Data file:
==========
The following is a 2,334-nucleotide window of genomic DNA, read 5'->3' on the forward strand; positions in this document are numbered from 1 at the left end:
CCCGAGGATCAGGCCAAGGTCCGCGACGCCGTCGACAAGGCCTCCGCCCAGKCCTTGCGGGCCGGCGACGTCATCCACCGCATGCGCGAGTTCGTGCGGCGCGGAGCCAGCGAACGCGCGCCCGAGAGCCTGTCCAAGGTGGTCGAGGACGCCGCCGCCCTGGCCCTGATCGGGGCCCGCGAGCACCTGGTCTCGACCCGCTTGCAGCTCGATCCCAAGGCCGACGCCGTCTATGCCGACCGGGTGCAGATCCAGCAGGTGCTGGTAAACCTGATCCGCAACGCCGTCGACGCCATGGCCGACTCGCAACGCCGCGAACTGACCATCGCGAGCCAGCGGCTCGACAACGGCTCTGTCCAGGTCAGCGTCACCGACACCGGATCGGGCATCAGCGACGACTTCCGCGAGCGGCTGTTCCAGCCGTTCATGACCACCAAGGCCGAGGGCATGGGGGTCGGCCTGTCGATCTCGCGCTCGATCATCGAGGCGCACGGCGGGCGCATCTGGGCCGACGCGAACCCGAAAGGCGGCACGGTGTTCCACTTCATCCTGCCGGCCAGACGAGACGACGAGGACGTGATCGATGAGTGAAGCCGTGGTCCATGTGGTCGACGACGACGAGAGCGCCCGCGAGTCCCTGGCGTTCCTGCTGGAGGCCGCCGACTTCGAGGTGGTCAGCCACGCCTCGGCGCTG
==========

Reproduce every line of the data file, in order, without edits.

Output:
The following is a 2,334-nucleotide window of genomic DNA, read 5'->3' on the forward strand; positions in this document are numbered from 1 at the left end:
CCCGAGGATCAGGCCAAGGTCCGCGACGCCGTCGACAAGGCCTCCGCCCAGKCCTTGCGGGCCGGCGACGTCATCCACCGCATGCGCGAGTTCGTGCGGCGCGGAGCCAGCGAACGCGCGCCCGAGAGCCTGTCCAAGGTGGTCGAGGACGCCGCCGCCCTGGCCCTGATCGGGGCCCGCGAGCACCTGGTCTCGACCCGCTTGCAGCTCGATCCCAAGGCCGACGCCGTCTATGCCGACCGGGTGCAGATCCAGCAGGTGCTGGTAAACCTGATCCGCAACGCCGTCGACGCCATGGCCGACTCGCAACGCCGCGAACTGACCATCGCGAGCCAGCGGCTCGACAACGGCTCTGTCCAGGTCAGCGTCACCGACACCGGATCGGGCATCAGCGACGACTTCCGCGAGCGGCTGTTCCAGCCGTTCATGACCACCAAGGCCGAGGGCATGGGGGTCGGCCTGTCGATCTCGCGCTCGATCATCGAGGCGCACGGCGGGCGCATCTGGGCCGACGCGAACCCGAAAGGCGGCACGGTGTTCCACTTCATCCTGCCGGCCAGACGAGACGACGAGGACGTGATCGATGAGTGAAGCCGTGGTCCATGTGGTCGACGACGACGAGAGCGCCCGCGAGTCCCTGGCGTTCCTGCTGGAGGCCGCCGACTTCGAGGTGGTCAGCCACGCCTCGGCGCTG